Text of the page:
Georgia School for the Deaf historical marker

Collection:
Georgia Historical Markers
Title:
Georgia School for the Deaf historical marker
Creator:
Seibert, David
Date of Original:
1996/2014
Subject:
Historical markers--Georgia--Floyd County
Deaf--Education--Georgia
Location:
United States, Georgia, Floyd County, 34.2631627, -85.2142787
United States, Georgia, Floyd County, Cave Spring, 34.1076, -85.33634
Medium:
photographs
Type:
StillImage
Format:
image/jpeg
Description:
Location: At school in Cave Spring
Text of marker: "GEORGIA SCHOOL FOR THE DEAF. In 1833, a deaf man, John Jacobus Flournoy, of Jackson County, great grandson of Jacob Flournoy, a French Huguenot, urging education for the deaf, interested Governor Wilson Lumpkin and the Georgia Legislature in this educational movement. At first the pupils, few in number, were sent to the American Asylum for Deaf and Dumb in Hartford, Conn. Distance, weather and the youth of the pupils made that unsatisfactory. On May 15, 1846, with four pupils in a log cabin, with O.P. Fannin, teacher, this school began as a part of the Hearn Manual School at Cave Spring, Georgia. This school grew rapidly and, in 1847, a brick building was erected and dedicated. Later, other additions were made. The school was closed during the War Between the States and used as a hospital by both Confederate and Union forces. It resumed operations in February 1867 and is still supported by the State of Georgia. In 1955 this school had 82 teachers and employees and an income of more than $500,000. 057-11 GEORGIA HISTORICAL COMMISSION 1956"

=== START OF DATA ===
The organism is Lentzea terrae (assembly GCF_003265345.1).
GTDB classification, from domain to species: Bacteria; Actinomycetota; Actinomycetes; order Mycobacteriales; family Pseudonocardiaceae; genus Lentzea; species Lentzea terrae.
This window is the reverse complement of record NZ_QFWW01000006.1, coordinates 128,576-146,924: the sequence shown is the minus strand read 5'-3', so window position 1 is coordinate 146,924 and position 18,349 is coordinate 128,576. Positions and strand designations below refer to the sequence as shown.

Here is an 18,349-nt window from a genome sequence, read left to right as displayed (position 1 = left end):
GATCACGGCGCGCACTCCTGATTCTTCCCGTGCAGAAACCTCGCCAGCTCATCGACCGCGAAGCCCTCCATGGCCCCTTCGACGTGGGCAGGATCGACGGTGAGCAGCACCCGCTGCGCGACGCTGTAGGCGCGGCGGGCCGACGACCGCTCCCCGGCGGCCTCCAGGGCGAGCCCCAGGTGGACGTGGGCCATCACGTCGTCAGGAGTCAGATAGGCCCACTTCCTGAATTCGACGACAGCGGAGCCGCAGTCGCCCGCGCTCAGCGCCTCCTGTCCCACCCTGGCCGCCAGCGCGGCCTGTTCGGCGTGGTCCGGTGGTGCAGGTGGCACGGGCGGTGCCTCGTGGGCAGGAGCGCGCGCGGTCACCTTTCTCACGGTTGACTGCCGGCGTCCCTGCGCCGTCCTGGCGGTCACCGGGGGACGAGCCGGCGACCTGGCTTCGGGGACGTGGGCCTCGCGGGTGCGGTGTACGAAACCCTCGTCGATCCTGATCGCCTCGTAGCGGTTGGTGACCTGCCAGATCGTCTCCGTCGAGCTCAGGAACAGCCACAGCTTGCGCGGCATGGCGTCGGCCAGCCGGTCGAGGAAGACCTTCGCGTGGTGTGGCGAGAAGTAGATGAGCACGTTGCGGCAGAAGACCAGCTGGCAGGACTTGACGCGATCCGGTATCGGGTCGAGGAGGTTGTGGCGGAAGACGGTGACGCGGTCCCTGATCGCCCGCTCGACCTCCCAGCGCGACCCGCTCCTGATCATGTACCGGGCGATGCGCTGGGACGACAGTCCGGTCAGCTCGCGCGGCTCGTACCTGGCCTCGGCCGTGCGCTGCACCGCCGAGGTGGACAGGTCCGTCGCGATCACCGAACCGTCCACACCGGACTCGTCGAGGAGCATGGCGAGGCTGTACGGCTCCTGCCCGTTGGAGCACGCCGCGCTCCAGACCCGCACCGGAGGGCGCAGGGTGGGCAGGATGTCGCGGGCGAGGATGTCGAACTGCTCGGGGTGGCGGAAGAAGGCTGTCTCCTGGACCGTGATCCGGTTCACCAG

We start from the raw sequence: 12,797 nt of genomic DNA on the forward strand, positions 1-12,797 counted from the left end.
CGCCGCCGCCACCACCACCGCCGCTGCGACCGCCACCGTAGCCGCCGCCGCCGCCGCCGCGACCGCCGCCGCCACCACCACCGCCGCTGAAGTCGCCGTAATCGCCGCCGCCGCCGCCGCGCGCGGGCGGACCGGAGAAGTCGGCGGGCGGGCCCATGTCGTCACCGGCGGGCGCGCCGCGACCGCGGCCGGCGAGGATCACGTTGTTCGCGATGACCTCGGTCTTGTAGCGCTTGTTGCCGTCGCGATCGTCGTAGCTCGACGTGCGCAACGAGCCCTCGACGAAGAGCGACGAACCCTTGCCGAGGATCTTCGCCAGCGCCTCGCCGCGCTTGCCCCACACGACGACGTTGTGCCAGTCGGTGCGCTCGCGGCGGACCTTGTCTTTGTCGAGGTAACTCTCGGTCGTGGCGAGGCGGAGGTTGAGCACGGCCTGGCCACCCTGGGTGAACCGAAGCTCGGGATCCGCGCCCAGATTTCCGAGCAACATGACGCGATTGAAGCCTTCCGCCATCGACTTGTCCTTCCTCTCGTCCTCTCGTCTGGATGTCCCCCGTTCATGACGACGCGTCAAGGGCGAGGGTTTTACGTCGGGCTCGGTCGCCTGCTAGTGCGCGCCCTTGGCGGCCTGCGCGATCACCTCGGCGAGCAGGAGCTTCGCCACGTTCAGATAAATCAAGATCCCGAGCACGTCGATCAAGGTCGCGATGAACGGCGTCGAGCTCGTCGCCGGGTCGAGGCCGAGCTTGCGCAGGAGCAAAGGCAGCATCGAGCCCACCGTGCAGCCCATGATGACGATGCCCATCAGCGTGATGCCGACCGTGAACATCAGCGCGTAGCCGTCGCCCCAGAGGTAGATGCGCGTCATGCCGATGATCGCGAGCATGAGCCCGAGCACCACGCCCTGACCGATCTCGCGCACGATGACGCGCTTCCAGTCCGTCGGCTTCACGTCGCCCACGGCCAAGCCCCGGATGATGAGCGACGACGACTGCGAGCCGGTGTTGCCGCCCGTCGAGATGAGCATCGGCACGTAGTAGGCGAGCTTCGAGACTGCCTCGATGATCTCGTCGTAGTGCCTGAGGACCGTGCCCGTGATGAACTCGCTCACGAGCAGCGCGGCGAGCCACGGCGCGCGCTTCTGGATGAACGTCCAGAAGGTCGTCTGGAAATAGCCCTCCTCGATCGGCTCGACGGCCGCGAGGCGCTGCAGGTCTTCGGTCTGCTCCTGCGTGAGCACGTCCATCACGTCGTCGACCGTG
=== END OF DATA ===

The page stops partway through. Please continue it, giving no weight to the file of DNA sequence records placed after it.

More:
Metadata URL:
https://dlg.usg.edu/record/dlg_ghm_georgia-school-for-the-deaf
Digital Object URL:
http://dlg.galileo.usg.edu/do:dlg_ghm_georgia-school-for-the-deaf
Rights Holder:
Copyright held by David Seibert. Please contact markers@davidseibert.com about commercial reproduction and use
Holding Institution:
Digital Library of Georgia
Rights:

Locations